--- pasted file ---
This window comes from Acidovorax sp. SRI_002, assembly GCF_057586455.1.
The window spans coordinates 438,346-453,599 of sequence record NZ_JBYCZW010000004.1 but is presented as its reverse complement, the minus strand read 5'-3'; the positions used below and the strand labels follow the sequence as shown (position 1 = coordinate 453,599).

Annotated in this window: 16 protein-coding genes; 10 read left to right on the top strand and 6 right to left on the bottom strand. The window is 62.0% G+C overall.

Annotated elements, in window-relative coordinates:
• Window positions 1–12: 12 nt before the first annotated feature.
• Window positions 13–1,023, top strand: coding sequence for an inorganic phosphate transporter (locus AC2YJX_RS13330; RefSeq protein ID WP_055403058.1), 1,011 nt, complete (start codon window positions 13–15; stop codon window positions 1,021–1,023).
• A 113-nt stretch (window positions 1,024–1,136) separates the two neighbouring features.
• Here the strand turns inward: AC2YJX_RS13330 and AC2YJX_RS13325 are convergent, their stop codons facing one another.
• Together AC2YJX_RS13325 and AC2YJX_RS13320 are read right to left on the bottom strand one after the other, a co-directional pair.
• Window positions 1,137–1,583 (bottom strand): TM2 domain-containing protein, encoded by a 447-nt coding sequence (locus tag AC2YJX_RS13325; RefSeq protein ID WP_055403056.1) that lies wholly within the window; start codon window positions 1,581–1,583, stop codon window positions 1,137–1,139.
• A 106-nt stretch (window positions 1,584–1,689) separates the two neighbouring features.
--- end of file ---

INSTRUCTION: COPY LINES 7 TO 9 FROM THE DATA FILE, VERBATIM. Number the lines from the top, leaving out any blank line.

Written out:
• A 113-nt stretch (window positions 1,024–1,136) separates the two neighbouring features.
• Here the strand turns inward: AC2YJX_RS13330 and AC2YJX_RS13325 are convergent, their stop codons facing one another.
• Together AC2YJX_RS13325 and AC2YJX_RS13320 are read right to left on the bottom strand one after the other, a co-directional pair.